More than once we got lost in questionable neighborhoods and the two block walk back to our lodging might easily turn into a mile or more. Somehow we always managed to find our way back, fueled by her optimism and excellent memory. Even the wrong turns became mini adventures. I saw new places and ate new foods and tried new things that I probably never would have on my own. And I am grateful for the experience.

IMG_0042The second woman who has taught me gratitude is my friend Hawa. She is from Sudan, the mother of nine of the sweetest children I’ve ever met, and though we are different in practically every way imaginable, she is my sister and I cannot imagine living my life without her.

I first met Hawa a little over a year ago when I began volunteering in an English language class. The second week, the leader asked me if I could give Hawa a ride. I was so nervous about having someone in my car who I could barely communicate with. But we both survived it, and I drove her again the following week. Somewhere along the way, things just sort of clicked. A few weeks later I spent the day with Hawa and she taught me how to make a traditional Sudanese meal (which was unbelievably delicious!) Periodically I go over to visit her and play with the children. We will build with blocks and put together puzzles. Before too long, someone will bring out a book, and we have an impromptu English lesson. Two of my favorite memories were last year when my family had the opportunity to introduce Hawa, her husband, and all the kids to their first American Thanksgiving and Christmas. We played in the floor (all of us), ate together, then taught the adults and older children how to drive the golf cart. Now THAT was hilarious! Language can be an issue sometimes, but never a barrier. Usually our miscommunication moments leave us laughing, and laughter is the same in any language.

One of the things I’ve learned from watching Hawa is how naturally the social graces are a part of her DNA. She always asks about my family and friends that she has met, then shares greetings from her friends I have been introduced to. And she feeds me. Have mercy, she feeds me! A visit to Hawa’s house is always accompanied by coffee (which she confessed she doesn’t really like, yet she always makes and drinks some with me) and snacks, or even a light meal. This beautiful woman spoils me rotten.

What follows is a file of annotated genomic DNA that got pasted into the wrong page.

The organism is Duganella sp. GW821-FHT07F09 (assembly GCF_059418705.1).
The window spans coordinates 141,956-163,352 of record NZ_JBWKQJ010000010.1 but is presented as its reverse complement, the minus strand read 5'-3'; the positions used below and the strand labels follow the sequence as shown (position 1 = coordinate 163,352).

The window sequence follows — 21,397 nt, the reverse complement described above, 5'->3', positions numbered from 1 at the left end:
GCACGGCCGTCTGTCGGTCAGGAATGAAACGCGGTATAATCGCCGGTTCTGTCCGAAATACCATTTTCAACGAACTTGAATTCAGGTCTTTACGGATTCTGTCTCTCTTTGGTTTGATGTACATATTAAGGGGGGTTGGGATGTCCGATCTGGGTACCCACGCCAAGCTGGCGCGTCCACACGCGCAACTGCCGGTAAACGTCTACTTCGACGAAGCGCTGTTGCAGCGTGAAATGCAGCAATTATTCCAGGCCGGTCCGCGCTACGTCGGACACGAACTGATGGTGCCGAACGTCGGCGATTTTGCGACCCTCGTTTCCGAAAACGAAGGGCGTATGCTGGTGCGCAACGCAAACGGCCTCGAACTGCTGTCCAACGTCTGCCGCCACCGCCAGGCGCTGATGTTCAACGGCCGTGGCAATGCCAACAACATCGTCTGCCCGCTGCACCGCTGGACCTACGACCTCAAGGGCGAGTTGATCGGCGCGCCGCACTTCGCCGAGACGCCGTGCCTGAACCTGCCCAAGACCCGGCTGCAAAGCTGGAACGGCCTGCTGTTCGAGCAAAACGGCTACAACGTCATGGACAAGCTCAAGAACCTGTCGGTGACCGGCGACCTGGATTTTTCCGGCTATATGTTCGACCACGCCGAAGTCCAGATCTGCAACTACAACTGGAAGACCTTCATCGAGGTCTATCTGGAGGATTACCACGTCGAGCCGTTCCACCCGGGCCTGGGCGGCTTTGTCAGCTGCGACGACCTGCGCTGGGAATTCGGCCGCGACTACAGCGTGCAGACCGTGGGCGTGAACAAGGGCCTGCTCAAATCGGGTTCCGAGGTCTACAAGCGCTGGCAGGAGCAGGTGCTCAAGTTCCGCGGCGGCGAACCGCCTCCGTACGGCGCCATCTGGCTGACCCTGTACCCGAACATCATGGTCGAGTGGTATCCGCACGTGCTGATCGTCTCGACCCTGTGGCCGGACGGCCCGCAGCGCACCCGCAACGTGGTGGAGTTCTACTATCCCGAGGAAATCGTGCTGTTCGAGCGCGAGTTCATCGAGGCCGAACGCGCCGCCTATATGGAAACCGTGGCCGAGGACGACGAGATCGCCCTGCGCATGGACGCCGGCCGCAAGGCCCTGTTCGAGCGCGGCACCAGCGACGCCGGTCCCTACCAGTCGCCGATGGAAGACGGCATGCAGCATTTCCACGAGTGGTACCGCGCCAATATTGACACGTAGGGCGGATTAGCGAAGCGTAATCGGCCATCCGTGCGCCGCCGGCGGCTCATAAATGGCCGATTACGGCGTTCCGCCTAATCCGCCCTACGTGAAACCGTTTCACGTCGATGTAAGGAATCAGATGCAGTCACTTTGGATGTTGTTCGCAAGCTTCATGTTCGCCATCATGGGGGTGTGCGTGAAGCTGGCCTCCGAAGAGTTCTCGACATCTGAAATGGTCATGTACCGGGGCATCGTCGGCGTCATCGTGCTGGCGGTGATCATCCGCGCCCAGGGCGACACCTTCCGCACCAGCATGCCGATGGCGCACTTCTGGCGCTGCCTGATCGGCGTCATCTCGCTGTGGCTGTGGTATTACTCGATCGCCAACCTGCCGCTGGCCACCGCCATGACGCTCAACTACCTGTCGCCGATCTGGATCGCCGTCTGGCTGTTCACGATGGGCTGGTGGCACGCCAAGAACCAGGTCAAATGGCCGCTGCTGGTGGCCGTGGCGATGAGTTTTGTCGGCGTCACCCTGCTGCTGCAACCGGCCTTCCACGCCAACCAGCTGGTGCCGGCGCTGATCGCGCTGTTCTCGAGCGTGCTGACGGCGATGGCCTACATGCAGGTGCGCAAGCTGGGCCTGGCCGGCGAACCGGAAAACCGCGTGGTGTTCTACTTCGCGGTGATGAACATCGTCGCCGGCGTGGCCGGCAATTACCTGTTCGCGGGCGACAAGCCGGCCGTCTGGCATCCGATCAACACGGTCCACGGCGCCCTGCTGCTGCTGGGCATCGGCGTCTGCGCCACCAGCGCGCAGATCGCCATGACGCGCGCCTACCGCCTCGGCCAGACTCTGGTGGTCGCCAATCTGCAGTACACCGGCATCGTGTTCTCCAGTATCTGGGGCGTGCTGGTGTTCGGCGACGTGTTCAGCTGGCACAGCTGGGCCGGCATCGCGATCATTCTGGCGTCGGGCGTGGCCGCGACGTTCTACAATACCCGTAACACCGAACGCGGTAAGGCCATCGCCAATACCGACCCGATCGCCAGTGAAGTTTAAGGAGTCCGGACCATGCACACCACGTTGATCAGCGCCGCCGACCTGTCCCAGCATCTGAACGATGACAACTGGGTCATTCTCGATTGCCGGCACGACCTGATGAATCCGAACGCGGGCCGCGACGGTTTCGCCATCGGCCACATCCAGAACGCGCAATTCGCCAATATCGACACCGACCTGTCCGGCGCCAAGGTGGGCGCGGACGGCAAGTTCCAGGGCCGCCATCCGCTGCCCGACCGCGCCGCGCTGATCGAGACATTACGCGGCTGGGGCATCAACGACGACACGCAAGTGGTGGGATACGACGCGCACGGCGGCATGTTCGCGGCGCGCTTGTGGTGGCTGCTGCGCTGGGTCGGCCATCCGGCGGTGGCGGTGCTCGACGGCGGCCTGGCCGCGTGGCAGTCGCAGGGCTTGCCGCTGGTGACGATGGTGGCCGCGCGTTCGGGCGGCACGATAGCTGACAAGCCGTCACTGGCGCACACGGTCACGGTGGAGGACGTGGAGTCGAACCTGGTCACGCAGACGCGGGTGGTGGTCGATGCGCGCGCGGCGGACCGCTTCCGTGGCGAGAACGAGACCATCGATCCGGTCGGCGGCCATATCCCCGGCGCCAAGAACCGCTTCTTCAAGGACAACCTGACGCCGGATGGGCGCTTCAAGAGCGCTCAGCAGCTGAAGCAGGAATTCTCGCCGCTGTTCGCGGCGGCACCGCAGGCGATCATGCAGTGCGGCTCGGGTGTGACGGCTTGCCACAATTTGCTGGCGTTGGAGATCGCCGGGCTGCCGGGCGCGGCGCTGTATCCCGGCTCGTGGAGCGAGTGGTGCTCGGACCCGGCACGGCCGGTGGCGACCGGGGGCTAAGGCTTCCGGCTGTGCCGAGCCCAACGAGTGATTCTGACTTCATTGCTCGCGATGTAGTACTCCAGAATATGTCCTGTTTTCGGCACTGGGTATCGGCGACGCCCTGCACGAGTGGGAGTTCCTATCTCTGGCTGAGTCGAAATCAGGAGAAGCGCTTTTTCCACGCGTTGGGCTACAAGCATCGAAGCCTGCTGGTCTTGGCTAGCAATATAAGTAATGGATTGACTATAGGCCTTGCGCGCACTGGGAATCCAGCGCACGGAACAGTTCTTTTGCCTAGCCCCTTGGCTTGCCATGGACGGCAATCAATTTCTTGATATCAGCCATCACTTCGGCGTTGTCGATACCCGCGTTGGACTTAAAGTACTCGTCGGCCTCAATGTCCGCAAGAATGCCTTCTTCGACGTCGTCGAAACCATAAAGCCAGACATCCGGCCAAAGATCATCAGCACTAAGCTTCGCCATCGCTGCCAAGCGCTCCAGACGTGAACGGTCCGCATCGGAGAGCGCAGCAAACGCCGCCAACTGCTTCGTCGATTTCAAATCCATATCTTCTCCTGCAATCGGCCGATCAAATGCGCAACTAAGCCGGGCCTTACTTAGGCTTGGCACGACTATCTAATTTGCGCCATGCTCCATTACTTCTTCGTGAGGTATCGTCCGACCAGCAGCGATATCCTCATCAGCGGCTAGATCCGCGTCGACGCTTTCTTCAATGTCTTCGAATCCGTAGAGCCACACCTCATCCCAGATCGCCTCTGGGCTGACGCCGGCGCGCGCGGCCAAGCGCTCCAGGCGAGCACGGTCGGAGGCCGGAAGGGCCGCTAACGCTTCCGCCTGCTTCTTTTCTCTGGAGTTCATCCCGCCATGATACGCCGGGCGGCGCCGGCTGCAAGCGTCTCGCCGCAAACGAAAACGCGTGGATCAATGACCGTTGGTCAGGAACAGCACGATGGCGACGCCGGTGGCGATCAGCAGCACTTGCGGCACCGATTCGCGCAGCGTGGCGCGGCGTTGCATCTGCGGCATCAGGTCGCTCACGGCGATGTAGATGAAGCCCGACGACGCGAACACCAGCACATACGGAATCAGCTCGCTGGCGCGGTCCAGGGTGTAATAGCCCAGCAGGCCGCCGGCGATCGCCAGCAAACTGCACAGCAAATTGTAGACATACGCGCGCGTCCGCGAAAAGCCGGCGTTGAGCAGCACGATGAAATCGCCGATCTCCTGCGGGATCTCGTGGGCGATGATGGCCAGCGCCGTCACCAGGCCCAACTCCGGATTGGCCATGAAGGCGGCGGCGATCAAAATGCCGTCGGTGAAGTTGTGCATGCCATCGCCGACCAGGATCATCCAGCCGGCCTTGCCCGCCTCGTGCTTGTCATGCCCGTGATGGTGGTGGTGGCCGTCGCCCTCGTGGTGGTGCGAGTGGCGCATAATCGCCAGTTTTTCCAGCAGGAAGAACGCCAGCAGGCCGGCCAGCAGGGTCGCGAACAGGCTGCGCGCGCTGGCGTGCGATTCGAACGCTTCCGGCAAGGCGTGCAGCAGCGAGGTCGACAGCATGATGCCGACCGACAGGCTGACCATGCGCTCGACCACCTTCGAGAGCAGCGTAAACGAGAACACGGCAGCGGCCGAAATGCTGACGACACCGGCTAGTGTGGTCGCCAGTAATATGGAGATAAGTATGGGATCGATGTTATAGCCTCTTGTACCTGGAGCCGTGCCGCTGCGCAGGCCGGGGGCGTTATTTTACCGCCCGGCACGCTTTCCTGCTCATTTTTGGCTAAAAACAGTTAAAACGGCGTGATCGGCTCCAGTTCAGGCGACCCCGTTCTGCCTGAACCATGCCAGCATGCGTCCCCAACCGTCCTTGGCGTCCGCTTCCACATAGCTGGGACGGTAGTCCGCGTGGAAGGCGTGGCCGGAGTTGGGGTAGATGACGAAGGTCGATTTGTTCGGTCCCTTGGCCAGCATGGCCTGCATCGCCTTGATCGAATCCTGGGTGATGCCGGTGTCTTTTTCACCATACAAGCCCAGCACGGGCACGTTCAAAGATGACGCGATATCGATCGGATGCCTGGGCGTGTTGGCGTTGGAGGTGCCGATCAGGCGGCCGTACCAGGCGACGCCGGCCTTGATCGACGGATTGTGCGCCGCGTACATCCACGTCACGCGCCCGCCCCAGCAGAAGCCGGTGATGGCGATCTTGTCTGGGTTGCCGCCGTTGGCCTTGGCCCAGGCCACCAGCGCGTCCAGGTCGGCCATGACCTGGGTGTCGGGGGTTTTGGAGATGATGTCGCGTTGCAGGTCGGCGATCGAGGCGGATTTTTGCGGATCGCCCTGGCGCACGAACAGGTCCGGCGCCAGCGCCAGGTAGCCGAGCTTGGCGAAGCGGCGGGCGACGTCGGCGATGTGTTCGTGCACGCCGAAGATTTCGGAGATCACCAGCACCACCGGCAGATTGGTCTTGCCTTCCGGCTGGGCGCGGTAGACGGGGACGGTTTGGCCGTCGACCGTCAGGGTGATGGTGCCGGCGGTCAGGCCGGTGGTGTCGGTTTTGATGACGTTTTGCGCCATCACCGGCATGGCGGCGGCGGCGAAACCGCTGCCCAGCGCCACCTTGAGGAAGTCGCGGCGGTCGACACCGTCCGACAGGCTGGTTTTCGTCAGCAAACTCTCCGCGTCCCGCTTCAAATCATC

My Sudanese friends have a close bond that many American families would envy. It is not at all unusual to find the entire family together outside, sitting on a blanket in the sunshine, drawing pictures, practicing writing English words, or kicking around a soccer ball. They are affectionate and kind and always take care of each other. You have not lived until you have held a sleeping Sudanese baby. They just sort of melt into you…melting your heart at the same time. Hawa’s family lives very modestly by American standards. Their small home is humble, impeccably clean, and somehow there’s plenty of room for everyone. There is no pretense. No putting on airs. What they have is enough. They are grateful for it, and more than willing to share.

Karen and Hawa have both quietly made an incredible impact on my life, not so much because they set out to teach me lessons in tranquility and gratitude, but simply because that is who they are. It is impossible to be around them and not soak that up. I am a better person, calmer and more loving, for having spent so much time with these two special ladies.

For that, I am truly grateful.

Cutting & Rolling: Lessons From a Paintbrush 

Truth be told, I really hate painting. Not the fancy kind that people display in art museums and dentist offices. The kind where your living room looks dingy or dated and the obvious cure is a fresh coat of paint. That’s the one I’m not so fond of.  

I think it all started when we were building our house. My husband told me that as soon as we were done painting, we could move in. I thought, “YES!!! We will be in by the weekend!” HA! Or not. We painted for a month. One long, hot, thought-it-would-never-ever-end month. We both worked full-time jobs, came home, consumed some manner of edible substance, grabbed our brushes, and picked up wherever we’d left off at midnight the night before. It was not my favorite aspect of the house-building process. 

My first job was putty-er. Jeff would nail the trim down with an air hammer, then I would come along and putty each and every individual hole with caulk. I used a caulk gun, popsicle sticks, my bare fingers, damp cloths, anything to make the job go easier and faster. Then I had to sand the trim to a smooth texture. By the time this was completed, my fingertips were raw and swollen, my back ached all the time, and my attitude was slightly south of chipper. Then…and only then…was I given a paintbrush. Finally, we’ll make some progress, I thought. Or not.  

While Jeff and some friends who were kind enough to come bail us out on occasion were wielding paint rollers and even this awesome electric air sprayer for the cathedral ceilings, I had a brush. A stinking, hand-operated brush. I may have contemplated bopping them in the head with their fancy equipment. Maybe. One thing is for sure, I was exhausted, and I was grumpy. It’s a wonder that people who were around during this season of life still spoke to me without an armed guard and a pound of chocolate present.